Malnourished in the midst of plenty

I watched A Place at the Table a few weeks ago. Yesterday, a friend mentioned the adage that if you are not at the table then you are likely on the menu. In this society of excess, imbalance and unroofed eating habits that is not a desirable place to be.

It occurs to me that the same imbalances ailing food systems affect the nonprofit sector and civic life. Both have a dire unevenness of diet, there is a fixation on certain elements to the detriment of the broader, holistic wellbeing, and we chase some short-term goals that afflict harm when not aligned with long-term health and vitality.

The ills of the corporate good system are reasonably well known. My focus here is how the food system is a metaphor for a cancerous, blighted nonprofit sector.

Inputs: The over-reliance on foundation grants equate to the dominance of carbohydrates in nonprofit’s heavy and heavily imbalanced diet. Instead, of a plethora of sources for nourishing foods, fresh foods rich in vitamins and minerals, most nonprofits depend on a few starches. Grantwriting is essentially highly processed foods composed with strange ingredients, cumbersome production processes and deceptive packaging. What goes into an organization’s coffers is the result of great manipulation resulting in an unnatural shelf life, where the taste, texture and quality are an afterthought.

Energy: This imbalanced diet is exacerbated by where most nonprofits direct our attention. Evaluation is the nonprofit form of cholesterol — it is talked about a lot, with little bearing on overall vitality. In nonprofits, certain information gets monitored and is the basis for evaluation. The fixation with an academic style of evaluation is a distraction from the original factors motivating a small group of people to start an organization. Book knowledge trumps street smarts because there is a logic mind bias against learning from our lived experiences as much as from books. And in a crisis-saddled society, we scurry from one crisis to the next giving ourselves little space or patience to reflect on how we use our energies.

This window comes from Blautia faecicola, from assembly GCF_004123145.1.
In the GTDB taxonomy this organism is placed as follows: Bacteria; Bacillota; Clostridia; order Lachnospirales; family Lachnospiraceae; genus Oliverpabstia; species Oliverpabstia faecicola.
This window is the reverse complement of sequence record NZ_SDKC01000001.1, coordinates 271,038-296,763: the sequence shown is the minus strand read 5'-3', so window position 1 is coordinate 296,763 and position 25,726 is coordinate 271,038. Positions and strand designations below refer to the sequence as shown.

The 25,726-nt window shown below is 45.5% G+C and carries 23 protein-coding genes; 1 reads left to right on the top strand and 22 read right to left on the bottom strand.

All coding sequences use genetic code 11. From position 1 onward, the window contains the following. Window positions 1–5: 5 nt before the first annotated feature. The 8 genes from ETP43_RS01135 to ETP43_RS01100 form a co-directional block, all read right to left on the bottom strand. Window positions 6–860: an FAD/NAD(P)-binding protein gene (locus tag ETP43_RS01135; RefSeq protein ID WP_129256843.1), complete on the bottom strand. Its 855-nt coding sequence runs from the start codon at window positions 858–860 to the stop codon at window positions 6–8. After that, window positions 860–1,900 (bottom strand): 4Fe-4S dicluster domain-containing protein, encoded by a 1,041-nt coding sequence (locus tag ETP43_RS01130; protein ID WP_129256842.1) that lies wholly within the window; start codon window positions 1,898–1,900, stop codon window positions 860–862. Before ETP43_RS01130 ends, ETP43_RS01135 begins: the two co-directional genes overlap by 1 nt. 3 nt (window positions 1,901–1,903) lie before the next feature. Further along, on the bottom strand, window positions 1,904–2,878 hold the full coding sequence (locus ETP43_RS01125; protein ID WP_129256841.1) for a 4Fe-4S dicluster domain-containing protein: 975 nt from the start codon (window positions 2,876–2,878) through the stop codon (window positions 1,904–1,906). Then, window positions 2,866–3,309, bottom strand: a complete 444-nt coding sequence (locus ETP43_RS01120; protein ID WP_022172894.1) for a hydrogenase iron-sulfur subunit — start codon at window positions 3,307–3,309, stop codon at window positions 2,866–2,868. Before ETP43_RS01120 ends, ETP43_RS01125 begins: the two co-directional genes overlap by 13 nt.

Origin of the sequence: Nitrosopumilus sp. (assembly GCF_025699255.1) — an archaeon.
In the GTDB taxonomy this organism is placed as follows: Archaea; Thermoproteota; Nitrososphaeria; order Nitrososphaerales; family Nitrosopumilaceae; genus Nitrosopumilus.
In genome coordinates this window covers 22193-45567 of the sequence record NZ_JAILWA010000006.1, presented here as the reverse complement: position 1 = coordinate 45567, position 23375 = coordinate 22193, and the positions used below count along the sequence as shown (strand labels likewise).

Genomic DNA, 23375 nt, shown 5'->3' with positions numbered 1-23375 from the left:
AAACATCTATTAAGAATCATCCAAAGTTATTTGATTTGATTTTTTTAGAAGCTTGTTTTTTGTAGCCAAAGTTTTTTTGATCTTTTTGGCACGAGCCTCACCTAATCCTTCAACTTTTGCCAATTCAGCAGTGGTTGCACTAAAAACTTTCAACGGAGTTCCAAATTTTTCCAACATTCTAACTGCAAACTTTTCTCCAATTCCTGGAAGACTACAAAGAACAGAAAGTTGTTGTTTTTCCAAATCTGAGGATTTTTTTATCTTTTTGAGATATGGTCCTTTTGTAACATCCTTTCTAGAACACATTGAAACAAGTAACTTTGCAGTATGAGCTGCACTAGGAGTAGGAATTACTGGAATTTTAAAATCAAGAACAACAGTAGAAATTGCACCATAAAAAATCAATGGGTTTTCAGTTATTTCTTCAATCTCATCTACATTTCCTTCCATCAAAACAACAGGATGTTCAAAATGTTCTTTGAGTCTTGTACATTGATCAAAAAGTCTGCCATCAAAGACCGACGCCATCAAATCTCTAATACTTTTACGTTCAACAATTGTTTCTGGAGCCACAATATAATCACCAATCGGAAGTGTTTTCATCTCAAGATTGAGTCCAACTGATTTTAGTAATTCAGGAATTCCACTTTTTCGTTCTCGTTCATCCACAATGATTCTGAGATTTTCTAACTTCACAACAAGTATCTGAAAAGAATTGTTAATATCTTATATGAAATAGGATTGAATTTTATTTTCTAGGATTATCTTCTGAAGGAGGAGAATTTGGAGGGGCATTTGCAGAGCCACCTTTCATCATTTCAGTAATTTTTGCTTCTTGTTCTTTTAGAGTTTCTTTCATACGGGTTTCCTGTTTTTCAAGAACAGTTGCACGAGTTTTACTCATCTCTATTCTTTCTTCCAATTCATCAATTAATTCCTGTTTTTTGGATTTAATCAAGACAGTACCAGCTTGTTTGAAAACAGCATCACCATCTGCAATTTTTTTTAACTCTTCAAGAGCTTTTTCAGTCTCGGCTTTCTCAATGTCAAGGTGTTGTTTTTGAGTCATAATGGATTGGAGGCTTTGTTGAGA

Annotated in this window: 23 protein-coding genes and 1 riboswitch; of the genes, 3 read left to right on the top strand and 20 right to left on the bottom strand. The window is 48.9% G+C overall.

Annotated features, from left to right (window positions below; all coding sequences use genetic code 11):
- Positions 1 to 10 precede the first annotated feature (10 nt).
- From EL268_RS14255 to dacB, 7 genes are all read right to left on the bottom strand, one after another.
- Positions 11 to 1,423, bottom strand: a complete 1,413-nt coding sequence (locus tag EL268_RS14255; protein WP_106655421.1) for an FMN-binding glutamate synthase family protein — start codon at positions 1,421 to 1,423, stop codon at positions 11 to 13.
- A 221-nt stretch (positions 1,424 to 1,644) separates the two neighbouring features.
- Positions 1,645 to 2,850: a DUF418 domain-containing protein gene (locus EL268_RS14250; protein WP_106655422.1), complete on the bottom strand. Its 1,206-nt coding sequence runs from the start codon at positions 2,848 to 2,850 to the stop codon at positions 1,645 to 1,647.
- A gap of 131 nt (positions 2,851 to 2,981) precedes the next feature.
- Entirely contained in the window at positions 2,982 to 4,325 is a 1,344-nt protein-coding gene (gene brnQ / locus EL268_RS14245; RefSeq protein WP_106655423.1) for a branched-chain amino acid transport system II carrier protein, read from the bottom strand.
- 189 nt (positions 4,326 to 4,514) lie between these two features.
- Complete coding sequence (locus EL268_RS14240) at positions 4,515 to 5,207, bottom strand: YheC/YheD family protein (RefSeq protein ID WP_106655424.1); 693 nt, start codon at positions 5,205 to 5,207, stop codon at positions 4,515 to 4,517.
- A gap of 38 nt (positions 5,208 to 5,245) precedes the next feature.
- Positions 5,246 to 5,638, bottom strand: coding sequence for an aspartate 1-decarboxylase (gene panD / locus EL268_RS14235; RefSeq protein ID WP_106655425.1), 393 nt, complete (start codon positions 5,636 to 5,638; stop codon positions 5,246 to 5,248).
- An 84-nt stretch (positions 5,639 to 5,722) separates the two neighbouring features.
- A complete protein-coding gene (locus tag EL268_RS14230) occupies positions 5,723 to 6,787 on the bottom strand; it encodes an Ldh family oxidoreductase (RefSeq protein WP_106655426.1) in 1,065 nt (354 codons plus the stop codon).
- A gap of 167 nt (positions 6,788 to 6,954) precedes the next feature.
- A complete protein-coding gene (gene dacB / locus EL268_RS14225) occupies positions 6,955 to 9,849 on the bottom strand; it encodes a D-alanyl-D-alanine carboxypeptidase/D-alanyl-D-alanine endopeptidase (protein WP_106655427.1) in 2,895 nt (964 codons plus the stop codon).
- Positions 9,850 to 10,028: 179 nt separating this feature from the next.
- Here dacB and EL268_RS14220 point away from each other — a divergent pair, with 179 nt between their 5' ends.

A Place at the Table summarized the profound changes to the food system that have occurred in the last 30 years. Hunger and food insecurity have skyrocketed in spite of the proliferation of food pantries, soup kitchens and emergency food providers, which numbered [a few dozen?] in the early 1980s and exceed [40,000?] today.

The most insidious manifestation of the food/nonprofit mimicry is our habitual concern with problem diagnosis, rather than problem solving. Instead of pursuing solutions, the sector is mired in recording social dysfunction. This mirrors the national attention on illness and manifestations of physical health, environmental degradation and how sick, obese, diabetic, cancerous we are.

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Just as grassroots alternatives to the traditional food system of the late 20th Century exist, alternatives to a grant-heavy, evaluation-fixated and problem-saddled social profit paradigm are expanding.

Alternatives for the here and now begin with:

  • an asset-based approach (rather than problem-based)
  • recognizing access and privileges that each of us have (instead of running from or denying them)
  • embracing the many identities and multiple issues alive in each of us (instead of the myths that there is most important issue or single most affected community)
  • embarking on radical changes that occur at many levels simultaneously (rather than the faulty and imposed notion that change happens in an incremental, sequential fashion)
  • aligning efforts across different groups, populations and industries (rather than perpetuating silos)
  • recognizing that faith, people power and humility are as important, if not more so, than money
  • yet making tremendous financial investments in experiments to spawn wholly new approaches, ecosystems, paradigms, and ways of living, working and being
  • harnessing the lived experience of our bodies and the wisdom of the Earth (instead of preferring the logic-mind).
  • The choice is ours. To continue on the same old, same old do loop. Or we can embark on the paths less traveled.

on cholesterol rather than general

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Not fearing money, emotions and cizzacash

I am reading The Soul of Money after a colleague initiated a reading group. It names the tumult that arises with cash, class, and money. The blind propensity of chasing money for money’s sake, or the sake of the chase.

Growing up middle class in the ’80s and ’90s, I, too, was spoon-fed the dream, somebody’s dream (though I’m not quite sure who’s it is), of money money money. I remember being flown to NYC in college — all expenses paid, posh midtown hotel, dinner at some Afghan kebab house — by JP Morgan, Morgan Stanley or another of the robber baron institutions on the 1990s. I was the sole Economics major, cuz they were trying to recruit more people of color. The other students included an English major, a bio major, and some others. Few, or none, had done classes in economic theory, history. But, not one of us was offered an internship after our incessant questioning about the social good, the social impact, and the ends that that I-bank was amassing oodles of money. Though I was little versed in issues of workers, we still asked on who’s back was all that investment wealth being amassed.

So, we were quite relieved when we weren’t offered said internships. Instead, we had to find other options.

But I look within my family at who has money, how different people talk differently about their relationship to money.

And, it is a relief to NPR be making decisions for work, and career that aren’t driven by my own messy understanding of money’s dual roles: in my life, and in society.